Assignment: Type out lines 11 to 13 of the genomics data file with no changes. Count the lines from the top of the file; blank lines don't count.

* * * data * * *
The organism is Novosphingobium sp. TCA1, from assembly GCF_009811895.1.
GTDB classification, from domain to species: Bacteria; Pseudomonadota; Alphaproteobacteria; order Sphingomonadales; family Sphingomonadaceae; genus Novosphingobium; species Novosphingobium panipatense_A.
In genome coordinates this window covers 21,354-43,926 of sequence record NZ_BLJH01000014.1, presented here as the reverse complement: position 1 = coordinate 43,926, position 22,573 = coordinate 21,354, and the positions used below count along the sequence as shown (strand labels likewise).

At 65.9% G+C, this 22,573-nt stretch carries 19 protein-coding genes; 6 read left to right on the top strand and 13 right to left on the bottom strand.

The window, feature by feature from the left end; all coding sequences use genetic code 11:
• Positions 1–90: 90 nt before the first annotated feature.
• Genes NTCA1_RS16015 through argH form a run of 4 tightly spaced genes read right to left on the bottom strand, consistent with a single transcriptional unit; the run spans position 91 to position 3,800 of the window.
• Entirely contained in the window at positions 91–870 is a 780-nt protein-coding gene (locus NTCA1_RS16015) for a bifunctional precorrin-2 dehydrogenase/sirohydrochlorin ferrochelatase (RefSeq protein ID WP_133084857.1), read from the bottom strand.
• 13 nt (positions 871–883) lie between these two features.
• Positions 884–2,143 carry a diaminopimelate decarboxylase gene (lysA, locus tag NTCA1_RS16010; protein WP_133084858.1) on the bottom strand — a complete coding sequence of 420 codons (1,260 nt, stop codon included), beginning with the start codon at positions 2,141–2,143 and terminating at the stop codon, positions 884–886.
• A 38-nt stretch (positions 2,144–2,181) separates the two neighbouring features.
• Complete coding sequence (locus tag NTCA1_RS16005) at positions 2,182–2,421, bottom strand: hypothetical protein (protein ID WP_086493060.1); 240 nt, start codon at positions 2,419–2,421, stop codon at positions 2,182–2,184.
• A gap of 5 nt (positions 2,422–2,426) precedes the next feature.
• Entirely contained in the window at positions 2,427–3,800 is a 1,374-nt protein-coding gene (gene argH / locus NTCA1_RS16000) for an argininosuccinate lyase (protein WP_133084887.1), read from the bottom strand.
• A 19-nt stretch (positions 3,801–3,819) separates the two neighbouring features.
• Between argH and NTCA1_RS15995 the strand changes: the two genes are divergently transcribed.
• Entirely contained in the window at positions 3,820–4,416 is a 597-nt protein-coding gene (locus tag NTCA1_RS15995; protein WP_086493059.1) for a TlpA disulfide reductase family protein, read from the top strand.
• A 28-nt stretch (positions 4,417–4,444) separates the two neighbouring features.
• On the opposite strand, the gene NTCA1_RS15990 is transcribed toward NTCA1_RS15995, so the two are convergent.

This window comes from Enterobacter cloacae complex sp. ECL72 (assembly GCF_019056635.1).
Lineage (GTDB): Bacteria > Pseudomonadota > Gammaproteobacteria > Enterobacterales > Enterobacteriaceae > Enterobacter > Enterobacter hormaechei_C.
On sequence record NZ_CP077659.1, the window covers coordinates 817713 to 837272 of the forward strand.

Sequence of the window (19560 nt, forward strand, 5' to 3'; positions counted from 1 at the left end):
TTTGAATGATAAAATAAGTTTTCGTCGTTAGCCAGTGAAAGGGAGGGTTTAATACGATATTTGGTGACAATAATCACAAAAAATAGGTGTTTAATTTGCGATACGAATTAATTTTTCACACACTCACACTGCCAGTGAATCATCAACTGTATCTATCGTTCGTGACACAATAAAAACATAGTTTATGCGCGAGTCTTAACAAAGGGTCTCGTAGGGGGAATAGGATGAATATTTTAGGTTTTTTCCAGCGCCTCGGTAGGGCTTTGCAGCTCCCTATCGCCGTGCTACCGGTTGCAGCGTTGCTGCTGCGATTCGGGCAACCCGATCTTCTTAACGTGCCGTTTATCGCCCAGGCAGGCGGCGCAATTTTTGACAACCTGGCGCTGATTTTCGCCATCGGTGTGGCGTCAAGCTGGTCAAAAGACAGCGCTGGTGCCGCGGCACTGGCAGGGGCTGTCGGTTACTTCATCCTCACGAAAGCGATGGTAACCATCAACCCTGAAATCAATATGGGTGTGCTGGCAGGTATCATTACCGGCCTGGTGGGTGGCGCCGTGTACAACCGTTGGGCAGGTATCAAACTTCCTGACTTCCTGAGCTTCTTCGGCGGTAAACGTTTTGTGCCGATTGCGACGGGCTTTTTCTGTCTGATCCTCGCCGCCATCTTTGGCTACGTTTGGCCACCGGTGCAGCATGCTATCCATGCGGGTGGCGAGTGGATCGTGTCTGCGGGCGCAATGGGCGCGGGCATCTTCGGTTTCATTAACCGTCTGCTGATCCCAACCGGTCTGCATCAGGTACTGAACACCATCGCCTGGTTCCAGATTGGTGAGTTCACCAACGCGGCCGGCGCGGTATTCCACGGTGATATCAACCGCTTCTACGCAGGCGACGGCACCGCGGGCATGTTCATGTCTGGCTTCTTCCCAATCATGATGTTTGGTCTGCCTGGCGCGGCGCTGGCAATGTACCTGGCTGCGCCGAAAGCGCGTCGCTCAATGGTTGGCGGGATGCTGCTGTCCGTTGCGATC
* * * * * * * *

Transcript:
• A 38-nt stretch (positions 2,144–2,181) separates the two neighbouring features.
• Complete coding sequence (locus tag NTCA1_RS16005) at positions 2,182–2,421, bottom strand: hypothetical protein (protein ID WP_086493060.1); 240 nt, start codon at positions 2,419–2,421, stop codon at positions 2,182–2,184.
• A gap of 5 nt (positions 2,422–2,426) precedes the next feature.